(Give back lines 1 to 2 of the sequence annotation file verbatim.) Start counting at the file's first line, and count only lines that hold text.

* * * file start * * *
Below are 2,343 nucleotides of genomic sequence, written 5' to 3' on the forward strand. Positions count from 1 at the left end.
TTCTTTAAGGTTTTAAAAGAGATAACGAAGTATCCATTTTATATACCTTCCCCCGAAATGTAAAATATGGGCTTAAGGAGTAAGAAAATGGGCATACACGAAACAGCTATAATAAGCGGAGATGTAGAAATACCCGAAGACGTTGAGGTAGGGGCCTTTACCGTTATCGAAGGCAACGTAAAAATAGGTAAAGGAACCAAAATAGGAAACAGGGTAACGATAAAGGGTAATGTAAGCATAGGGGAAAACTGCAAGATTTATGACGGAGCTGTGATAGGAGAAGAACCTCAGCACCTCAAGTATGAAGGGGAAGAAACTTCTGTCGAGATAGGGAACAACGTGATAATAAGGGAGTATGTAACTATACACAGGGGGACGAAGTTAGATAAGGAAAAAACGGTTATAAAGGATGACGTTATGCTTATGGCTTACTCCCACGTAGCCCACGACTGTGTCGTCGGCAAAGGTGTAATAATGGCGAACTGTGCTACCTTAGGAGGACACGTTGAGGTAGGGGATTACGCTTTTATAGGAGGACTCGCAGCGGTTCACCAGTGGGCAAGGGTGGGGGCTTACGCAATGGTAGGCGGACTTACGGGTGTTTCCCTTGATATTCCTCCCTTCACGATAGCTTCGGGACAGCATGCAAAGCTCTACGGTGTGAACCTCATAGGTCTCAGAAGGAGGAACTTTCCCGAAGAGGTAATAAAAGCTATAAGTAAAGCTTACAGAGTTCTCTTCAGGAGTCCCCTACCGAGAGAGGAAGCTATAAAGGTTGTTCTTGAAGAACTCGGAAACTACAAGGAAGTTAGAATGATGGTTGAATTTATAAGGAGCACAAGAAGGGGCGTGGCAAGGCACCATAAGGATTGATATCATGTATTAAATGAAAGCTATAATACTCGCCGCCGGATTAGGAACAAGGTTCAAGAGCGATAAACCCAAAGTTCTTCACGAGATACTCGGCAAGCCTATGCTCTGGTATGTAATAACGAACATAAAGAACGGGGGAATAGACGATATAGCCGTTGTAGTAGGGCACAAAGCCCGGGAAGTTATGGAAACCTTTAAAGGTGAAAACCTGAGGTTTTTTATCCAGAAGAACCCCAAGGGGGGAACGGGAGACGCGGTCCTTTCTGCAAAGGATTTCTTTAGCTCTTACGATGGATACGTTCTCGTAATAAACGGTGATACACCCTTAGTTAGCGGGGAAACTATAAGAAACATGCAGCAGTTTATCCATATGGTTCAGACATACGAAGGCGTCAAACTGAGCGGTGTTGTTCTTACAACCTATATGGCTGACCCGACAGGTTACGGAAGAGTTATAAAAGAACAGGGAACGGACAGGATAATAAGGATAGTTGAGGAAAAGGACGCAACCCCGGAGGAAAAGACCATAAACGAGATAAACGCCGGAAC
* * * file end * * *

Below are 2,343 nucleotides of genomic sequence, written 5' to 3' on the forward strand. Positions count from 1 at the left end.
TTCTTTAAGGTTTTAAAAGAGATAACGAAGTATCCATTTTATATACCTTCCCCCGAAATGTAAAATATGGGCTTAAGGAGTAAGAAAATGGGCATACACGAAACAGCTATAATAAGCGGAGATGTAGAAATACCCGAAGACGTTGAGGTAGGGGCCTTTACCGTTATCGAAGGCAACGTAAAAATAGGTAAAGGAACCAAAATAGGAAACAGGGTAACGATAAAGGGTAATGTAAGCATAGGGGAAAACTGCAAGATTTATGACGGAGCTGTGATAGGAGAAGAACCTCAGCACCTCAAGTATGAAGGGGAAGAAACTTCTGTCGAGATAGGGAACAACGTGATAATAAGGGAGTATGTAACTATACACAGGGGGACGAAGTTAGATAAGGAAAAAACGGTTATAAAGGATGACGTTATGCTTATGGCTTACTCCCACGTAGCCCACGACTGTGTCGTCGGCAAAGGTGTAATAATGGCGAACTGTGCTACCTTAGGAGGACACGTTGAGGTAGGGGATTACGCTTTTATAGGAGGACTCGCAGCGGTTCACCAGTGGGCAAGGGTGGGGGCTTACGCAATGGTAGGCGGACTTACGGGTGTTTCCCTTGATATTCCTCCCTTCACGATAGCTTCGGGACAGCATGCAAAGCTCTACGGTGTGAACCTCATAGGTCTCAGAAGGAGGAACTTTCCCGAAGAGGTAATAAAAGCTATAAGTAAAGCTTACAGAGTTCTCTTCAGGAGTCCCCTACCGAGAGAGGAAGCTATAAAGGTTGTTCTTGAAGAACTCGGAAACTACAAGGAAGTTAGAATGATGGTTGAATTTATAAGGAGCACAAGAAGGGGCGTGGCAAGGCACCATAAGGATTGATATCATGTATTAAATGAAAGCTATAATACTCGCCGCCGGATTAGGAACAAGGTTCAAGAGCGATAAACCCAAAGTTCTTCACGAGATACTCGGCAAGCCTATGCTCTGGTATGTAATAACGAACATAAAGAACGGGGGAATAGACGATATAGCCGTTGTAGTAGGGCACAAAGCCCGGGAAGTTATGGAAACCTTTAAAGGTGAAAACCTGAGGTTTTTTATCCAGAAGAACCCCAAGGGGGGAACGGGAGACGCGGTCCTTTCTGCAAAGGATTTCTTTAGCTCTTACGATGGATACGTTCTCGTAATAAACGGTGATACACCCTTAGTTAGCGGGGAAACTATAAGAAACATGCAGCAGTTTATCCATATGGTTCAGACATACGAAGGCGTCAAACTGAGCGGTGTTGTTCTTACAACCTATATGGCTGACCCGACAGGTTACGGAAGAGTTATAAAAGAACAGGGAACGGACAGGATAATAAGGATAGTTGAGGAAAAGGACGCAACCCCGGAGGAAAAGACCATAAACGAGATAAACGCCGGAAC